It's Not Nice To Fool Uncle Blogsy | Page 71 | Newberry

It's Not Nice To Fool Uncle Blogsy

We are sneaking up on our deadline, if the latest influx of donations is anything to go by. If you have not been paying attention, we try not to get any donations in between the Fourth of July and Labor Day. This allows us to try to polish off what you’ve brought in up to the Fourth of July, and recover from the champagne toasts that greet our record number of sales at the end of July.

Yea, it is verily that time of year when I try to convince you to lay off for a couple of months. And verily do I believe that this will do me about as good as always. Because, as I also like to point out, I would hate to have you give your Gutenberg Bible or your album of letters from Abraham Lincoln to somebody else just because it’s July 7. This is, however, the time of year when I get LOTS of battered old textbooks, Reader’s Digest Condensed Books, and books your dog chewed on. (It WAS your dog, right? Mighty small tooth marks. You don’t have a dog? Might pay you to get one, friend.)

So we will not train a death ray at you from the fifth floor if you drop off books on July 8. HOWEVER….

Did I ever tell you about this little hardback book that came in? It was tucked away amongst other things which had been in the attic for a long time, and how it got there, I’d love to know. It had been printed in the early seventeenth century, when there were few books, and even fewer attics, in Chicago.

It was small, as I say, and had few illustrations beyond the title page, as I recall. And a previous owner had scribbled in every margin and filled every blank endpaper with notes. The notes may well have outnumbered the words in the text, which comprised the collected works of a man whose name I only vaguely recognized. But I mentioned in passing to one of the curators that the notes, to my untutored eye, looked as if they were in a seventeenth-century hand.

In about fifteen minutes, the book was surrounded by curators, all murmuring low to each other. “This might be the very copy he used when editing his own edition.” “That’s certainly all the same handwriting.”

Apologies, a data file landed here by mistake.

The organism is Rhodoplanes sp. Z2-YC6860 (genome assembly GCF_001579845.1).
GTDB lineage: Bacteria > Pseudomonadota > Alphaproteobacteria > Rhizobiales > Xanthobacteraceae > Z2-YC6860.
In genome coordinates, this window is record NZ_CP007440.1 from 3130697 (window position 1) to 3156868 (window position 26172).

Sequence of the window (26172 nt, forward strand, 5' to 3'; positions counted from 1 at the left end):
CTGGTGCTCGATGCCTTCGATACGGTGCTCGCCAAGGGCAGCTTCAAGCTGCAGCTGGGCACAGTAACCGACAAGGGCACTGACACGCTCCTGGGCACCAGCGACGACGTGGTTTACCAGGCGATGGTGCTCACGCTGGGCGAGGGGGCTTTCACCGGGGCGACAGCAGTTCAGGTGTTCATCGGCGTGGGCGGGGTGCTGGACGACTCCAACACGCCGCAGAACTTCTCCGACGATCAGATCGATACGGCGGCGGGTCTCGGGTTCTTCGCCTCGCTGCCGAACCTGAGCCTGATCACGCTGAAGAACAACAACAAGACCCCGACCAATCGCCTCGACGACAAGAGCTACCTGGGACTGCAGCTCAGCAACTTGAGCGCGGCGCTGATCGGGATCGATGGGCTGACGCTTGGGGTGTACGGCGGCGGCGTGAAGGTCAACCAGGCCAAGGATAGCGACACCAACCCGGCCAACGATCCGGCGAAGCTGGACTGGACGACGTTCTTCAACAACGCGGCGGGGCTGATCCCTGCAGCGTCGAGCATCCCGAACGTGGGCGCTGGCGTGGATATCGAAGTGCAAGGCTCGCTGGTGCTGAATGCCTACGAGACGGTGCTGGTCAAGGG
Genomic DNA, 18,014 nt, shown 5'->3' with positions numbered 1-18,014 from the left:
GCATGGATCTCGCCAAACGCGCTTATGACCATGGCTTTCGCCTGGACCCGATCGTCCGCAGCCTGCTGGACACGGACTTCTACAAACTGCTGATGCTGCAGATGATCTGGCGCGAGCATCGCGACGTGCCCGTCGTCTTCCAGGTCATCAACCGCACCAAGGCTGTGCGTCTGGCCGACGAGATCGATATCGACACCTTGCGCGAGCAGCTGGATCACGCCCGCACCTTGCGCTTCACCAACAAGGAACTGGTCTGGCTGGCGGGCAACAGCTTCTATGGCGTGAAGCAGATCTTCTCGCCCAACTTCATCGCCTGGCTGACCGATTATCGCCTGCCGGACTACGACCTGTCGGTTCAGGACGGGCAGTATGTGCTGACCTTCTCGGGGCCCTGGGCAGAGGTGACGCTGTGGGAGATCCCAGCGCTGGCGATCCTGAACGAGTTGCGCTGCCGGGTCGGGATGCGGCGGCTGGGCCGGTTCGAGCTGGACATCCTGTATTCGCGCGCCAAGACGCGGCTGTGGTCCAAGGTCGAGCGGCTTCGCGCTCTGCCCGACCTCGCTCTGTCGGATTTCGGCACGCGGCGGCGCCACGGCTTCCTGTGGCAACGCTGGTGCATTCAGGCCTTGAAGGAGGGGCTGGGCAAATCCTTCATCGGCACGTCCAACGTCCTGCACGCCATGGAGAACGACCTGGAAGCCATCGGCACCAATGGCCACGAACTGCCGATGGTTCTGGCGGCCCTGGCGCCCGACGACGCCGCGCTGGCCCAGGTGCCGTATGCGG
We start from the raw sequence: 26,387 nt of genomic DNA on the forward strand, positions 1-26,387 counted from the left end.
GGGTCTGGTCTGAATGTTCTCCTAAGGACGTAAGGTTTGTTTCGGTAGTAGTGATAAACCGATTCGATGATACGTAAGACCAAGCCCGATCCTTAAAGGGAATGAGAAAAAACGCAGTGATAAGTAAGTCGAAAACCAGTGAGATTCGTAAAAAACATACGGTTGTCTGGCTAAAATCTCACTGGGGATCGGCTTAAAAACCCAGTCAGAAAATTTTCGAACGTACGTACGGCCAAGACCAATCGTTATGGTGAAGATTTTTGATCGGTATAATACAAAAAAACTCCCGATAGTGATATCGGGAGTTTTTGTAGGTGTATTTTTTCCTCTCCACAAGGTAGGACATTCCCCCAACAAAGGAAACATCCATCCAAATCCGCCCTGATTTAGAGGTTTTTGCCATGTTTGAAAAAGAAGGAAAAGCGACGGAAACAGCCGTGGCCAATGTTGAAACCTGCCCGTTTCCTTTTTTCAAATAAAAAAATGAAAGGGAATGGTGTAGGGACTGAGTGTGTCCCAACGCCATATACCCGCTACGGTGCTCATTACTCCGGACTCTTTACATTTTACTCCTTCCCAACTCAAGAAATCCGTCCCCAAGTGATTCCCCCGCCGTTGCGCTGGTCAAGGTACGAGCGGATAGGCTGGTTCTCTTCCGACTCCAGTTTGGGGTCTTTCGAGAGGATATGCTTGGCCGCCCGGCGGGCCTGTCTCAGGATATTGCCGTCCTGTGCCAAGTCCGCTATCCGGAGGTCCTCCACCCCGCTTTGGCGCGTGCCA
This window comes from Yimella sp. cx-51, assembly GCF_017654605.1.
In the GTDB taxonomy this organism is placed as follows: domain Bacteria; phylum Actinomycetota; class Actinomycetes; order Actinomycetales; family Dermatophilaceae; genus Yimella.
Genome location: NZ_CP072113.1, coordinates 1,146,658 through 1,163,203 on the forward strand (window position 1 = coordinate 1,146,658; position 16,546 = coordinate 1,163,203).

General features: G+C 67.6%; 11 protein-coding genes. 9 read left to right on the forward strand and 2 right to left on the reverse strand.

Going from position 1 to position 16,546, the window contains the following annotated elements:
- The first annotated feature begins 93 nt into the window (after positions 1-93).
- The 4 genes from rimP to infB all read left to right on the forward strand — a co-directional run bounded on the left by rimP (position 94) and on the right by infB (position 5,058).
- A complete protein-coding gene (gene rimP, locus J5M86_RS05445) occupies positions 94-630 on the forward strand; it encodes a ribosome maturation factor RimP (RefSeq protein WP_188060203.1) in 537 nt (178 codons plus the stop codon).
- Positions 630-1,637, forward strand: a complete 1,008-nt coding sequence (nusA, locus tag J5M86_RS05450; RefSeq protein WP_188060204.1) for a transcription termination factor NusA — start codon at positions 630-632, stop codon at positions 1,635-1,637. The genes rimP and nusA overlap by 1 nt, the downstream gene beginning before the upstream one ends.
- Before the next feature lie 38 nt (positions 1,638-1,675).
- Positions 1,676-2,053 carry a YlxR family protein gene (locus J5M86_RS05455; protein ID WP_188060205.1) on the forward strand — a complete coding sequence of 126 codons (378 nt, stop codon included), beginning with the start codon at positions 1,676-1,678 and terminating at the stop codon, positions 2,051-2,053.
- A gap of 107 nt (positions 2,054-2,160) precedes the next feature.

They thanked me very much for pointing it out and carried the book off to some hidden fastness to await a scholar who could affirm or deny any of their hypotheses. I was glad they had taken a unique treasure out of my way, so I could get back to pricing Think and Grow Rich. (This was before the days of the Divine Secrets of the Ya-Ya Sisterhood.)

I never heard about that book again, but the author popped up here and there. Frankenstein, Harry Potter…this and that book will occasionally mention Cornelius Agrippa, or, more fully, Heinrich Cornelius Agrippa von Nettesheim, philosopher and one of the foremost practitioners of the occult arts of his day. As I understand it, the bulk of his published work and on philosophy and theology (he tried to reconcile his magic with his religion) but I do kind of wish I had paid more attention to exactly what was scribbled in the margins of that old book. My Latin is limited, but maybe….

Anyhow, the book must be upstairs somewhere. Donate books on the wrong day and I will not shoot at you nor throw your books in the recycling bin. But if you do turn into a small, furry rodent with sharp little teeth later in the day, don’t look to me to tell you where the fellow lives who doesn’t own a dog.


On Saturday of the Book Fair, exhaustion dropped me into a chair in the front lobby where I sat for half an hour just watching people. Many who came in the front door seemed new to the Fair and to the building---they stood consulting yellow maps before proceeding. Crowds came by, juggling armloads of books. Volunteers in red aprons stood ready to help. Brochures were at hand; books were waiting on the tables. Months of planning, and now the thing went by itself. I had the sense of a mechanical works that had been set in motion and now was running like a clever automaton, its master absent. Then occurred to me the image of Dan as Master Maker of Clockwork. All year he works alone in his workshop, head bent over his bench, tools in hand, tuning and perfecting. He sets words to music. Now for five summer days, figures march back and forth, pause, browse, wonder, bow, and dance.

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